Graphene is a two-dimensional material comprising carbon atoms closely packed in a honeycomb crystal structure1. Local layer thickness, substrate and environmental doping influence the material's nanoscale electronic properties. Due to the two-dimensional nature of graphene scanning probes can easily access its electronic states2,3; on the other hand the properties of the material are easily affected by the surrounding environment.

Electrical gating of graphene devices is a powerful technique providing an additional degree of freedom in manipulation of the carriers and allowing for a precise control of electronic nanodevices. For example, the carrier density and even type of carriers in exfoliated graphene have been extensively controlled from p- to n-type using semiconducting substrates with an insulating top layer, i.e. Si/SiO2, allowing for back-gating1,4,5,6. Top-gates can also be used to achieve the same result7,8,9. However, they typically require deposition of a dielectric, such as HfO2, on top of the graphene, which makes fabrication process more complicated, can degrade the carrier mobility10 and also makes the surface of graphene inaccessible for sensing applications. In systems such as epitaxial graphene on semi-insulating SiC, side-gates could provide a valuable alternative as they allow for the doping control, while retaining accessibility to the graphene surface. For example, Chen et al. demonstrated that the doping can be modulated with side-gated sub-micron scale devices fabricated out of single layer exfoliated graphene deposited on highly doped Si substrate11.

Epitaxially grown graphene on SiC has shown great promise for commercialisation due to wafer-scale production9. However, back-gating has proved difficult due to the semi-insulating nature of the substrate12. Research into nanometre scale side-gated devices fabricated out of epitaxial graphene on Si-face of 4H-SiC has shown a high transconductance13, whereas field-effect transistors fabricated from multilayer graphene grown on C-face of SiC have a relatively low conductance7. These results show that side-gates can potentially provide an effective way of controlling the electronic properties of graphene14.

Recently, the edges of graphene nanoribbons (GNR) have attracted much interest due to their strong influence on electronic and magnetic properties. The direct proof of the distinctive edge states in GNR and graphene quantum dots characterised by altered electronic properties was obtained by scanning tunnelling microscopy and scanning tunnelling spectroscopy techniques for different types of graphene15,16,17,18. At the same time, the influence of edges on electronic properties of ‘bulk’ graphene (including submicron graphene channels in lithographically defined devices) has received relatively little attention. For example, indirect proof of the edge states characterised by high density of defects and increased doping level was demonstrated by Raman microscopy19. Additional Raman microscopy studies demonstrated predominant p-doping in a graphene antidot lattice, which was attributed to the effect of edge states20. Another indirect example was presented by Chae et al., where a strong enhancement of the edge conduction was explained in terms of confined charge inversion at the edge of an exfoliated graphene sheet21. Finally, the most direct proof of charge inversion at the channel edges of exfoliated graphene in vicinity of the Dirac point was demonstrated by scanning photocurrent microscopy22. Understanding the edge states is essential for measurements in the quantum Hall regime23, edge photocurrents24 and GNR devices25, where the electronic properties are dominated by edge effects. In addition, it has been proposed that defective edges can also be used for Li storage applications26.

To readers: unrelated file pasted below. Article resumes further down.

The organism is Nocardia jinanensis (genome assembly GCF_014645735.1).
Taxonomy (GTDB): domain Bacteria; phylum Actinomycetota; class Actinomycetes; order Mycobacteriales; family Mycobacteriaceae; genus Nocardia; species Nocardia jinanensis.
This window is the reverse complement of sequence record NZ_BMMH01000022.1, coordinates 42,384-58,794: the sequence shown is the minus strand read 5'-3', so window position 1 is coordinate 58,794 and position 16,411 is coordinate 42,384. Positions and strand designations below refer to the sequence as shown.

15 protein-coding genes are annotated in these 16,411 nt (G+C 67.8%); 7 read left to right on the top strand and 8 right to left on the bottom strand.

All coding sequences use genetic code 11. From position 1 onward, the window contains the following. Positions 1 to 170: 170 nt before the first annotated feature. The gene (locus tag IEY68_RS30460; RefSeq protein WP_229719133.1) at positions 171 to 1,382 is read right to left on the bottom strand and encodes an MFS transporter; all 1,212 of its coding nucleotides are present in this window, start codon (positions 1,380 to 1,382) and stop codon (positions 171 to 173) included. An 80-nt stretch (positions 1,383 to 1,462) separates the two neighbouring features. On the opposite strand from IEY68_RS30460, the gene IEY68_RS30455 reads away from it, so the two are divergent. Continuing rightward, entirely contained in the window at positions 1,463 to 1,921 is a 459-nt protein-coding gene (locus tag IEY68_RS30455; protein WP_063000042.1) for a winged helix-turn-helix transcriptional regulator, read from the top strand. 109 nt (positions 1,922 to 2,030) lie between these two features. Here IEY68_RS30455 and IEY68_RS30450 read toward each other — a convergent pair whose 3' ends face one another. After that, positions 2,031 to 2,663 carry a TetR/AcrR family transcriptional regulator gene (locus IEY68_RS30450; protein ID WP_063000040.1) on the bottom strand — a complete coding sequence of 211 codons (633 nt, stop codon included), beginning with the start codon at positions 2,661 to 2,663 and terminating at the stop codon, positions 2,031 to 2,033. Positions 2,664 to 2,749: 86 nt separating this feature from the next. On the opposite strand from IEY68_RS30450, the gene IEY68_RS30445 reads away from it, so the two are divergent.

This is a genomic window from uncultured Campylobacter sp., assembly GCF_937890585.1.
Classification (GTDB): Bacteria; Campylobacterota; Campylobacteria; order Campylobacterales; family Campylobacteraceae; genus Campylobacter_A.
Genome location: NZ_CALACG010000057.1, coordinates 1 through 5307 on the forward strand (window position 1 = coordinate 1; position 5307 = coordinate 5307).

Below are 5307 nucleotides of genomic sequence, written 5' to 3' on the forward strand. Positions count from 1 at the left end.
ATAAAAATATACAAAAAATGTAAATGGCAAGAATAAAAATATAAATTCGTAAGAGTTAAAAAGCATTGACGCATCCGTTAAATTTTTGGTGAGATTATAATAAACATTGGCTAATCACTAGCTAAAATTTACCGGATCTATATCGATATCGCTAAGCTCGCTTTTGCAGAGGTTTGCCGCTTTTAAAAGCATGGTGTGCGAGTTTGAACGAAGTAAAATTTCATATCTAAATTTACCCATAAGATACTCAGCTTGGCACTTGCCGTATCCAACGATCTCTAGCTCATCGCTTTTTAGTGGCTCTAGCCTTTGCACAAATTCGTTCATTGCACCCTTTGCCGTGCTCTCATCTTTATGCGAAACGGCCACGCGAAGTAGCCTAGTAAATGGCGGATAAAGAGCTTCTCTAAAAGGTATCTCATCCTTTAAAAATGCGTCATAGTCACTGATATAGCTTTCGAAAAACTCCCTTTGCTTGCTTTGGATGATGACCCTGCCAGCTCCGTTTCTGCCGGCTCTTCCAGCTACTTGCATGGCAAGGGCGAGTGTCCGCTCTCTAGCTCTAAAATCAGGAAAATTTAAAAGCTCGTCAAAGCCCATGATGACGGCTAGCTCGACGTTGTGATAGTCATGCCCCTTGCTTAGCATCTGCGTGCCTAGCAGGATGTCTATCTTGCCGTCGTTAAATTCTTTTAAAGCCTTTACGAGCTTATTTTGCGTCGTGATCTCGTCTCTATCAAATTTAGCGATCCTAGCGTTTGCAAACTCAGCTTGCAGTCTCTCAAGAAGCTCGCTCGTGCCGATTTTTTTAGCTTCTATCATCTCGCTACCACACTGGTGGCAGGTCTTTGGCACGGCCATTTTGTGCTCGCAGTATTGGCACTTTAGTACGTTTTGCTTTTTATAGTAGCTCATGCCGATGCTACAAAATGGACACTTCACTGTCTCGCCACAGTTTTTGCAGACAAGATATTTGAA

The electronic properties of graphene devices are typically studied using transport measurements, which require samples to be lithographically patterned and electrically contacted to form a Hall bar device. Transport measurements only shed light on the bulk electronic properties of the device and does not allow for direct studies of the edge effects. On the other hand, functional electrostatic force microscopy techniques provide local information about surface potential (VCPD), work function (Φ), carrier density (n), resistance (R) and carrier mobility (μ) on the nanoscale27,28,29,30.

In this work, we use a combination of standard transport measurements with scanning probe microscopy (SPM) modes, such as Kelvin probe force microscopy (KPFM)31,32,33,34 and electrostatic force spectroscopy (EFS)35, to study inversion of the carrier type in side-gated micron-scale epitaxial graphene devices. We show that while bulk of the epitaxial graphene is electron doped (ne ~ 2.95 × 1012 cm−2), the lithographically defined edges exhibit intrinsic hole conduction (nh ~ 7.33 × 1011 cm−2) within the width of ~60 nm, in the absence of side-gating (Vg = 0). The carrier inversion effect at the edges is the most pronounced immediately after the contact-mode atomic force microscopy (AFM) cleaning process, i.e. when the carrier distribution is affected primarily by the substrate doping. Furthermore, we demonstrate that the electronic properties at the edges can be precisely tuned from hole to electron conduction by using electrical side-gates. These results are also supported by electrostatic simulations of the graphene device in the presence of side-gates with variable voltage.